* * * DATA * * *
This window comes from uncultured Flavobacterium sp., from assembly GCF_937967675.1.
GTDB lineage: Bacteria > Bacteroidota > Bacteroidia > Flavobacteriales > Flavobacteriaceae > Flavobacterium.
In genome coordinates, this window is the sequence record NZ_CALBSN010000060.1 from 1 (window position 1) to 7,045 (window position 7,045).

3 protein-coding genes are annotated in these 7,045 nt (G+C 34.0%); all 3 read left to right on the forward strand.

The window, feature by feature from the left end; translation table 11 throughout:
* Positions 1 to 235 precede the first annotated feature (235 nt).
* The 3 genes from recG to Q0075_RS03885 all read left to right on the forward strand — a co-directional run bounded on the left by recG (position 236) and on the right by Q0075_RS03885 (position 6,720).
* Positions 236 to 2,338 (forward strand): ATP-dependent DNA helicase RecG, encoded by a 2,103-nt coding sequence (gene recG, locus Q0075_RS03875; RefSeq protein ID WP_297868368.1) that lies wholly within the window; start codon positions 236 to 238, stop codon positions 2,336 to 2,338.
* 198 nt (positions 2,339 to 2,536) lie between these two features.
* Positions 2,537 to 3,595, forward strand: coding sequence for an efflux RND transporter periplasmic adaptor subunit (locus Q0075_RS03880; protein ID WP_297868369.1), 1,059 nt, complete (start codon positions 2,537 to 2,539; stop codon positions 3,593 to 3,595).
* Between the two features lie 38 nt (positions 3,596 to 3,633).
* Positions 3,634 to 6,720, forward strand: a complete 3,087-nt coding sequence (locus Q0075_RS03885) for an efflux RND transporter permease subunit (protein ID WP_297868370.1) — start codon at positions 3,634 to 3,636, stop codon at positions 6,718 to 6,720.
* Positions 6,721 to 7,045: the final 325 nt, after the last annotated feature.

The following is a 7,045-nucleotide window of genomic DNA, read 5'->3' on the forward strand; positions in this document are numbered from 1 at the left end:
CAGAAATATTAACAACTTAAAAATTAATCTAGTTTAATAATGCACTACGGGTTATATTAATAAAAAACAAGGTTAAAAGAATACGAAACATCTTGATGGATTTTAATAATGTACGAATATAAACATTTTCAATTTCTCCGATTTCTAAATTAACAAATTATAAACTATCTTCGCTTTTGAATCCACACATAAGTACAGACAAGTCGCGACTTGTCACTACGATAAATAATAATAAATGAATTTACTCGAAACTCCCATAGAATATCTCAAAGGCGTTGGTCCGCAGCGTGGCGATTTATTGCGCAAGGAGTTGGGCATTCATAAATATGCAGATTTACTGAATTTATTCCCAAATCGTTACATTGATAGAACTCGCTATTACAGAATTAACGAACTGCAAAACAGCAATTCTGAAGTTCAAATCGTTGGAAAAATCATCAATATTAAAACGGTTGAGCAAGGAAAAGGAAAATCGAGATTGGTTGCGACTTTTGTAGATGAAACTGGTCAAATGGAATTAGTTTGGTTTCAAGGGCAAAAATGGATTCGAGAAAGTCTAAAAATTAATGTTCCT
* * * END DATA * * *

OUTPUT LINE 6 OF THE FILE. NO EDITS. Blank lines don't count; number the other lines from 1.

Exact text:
* Positions 1 to 235 precede the first annotated feature (235 nt).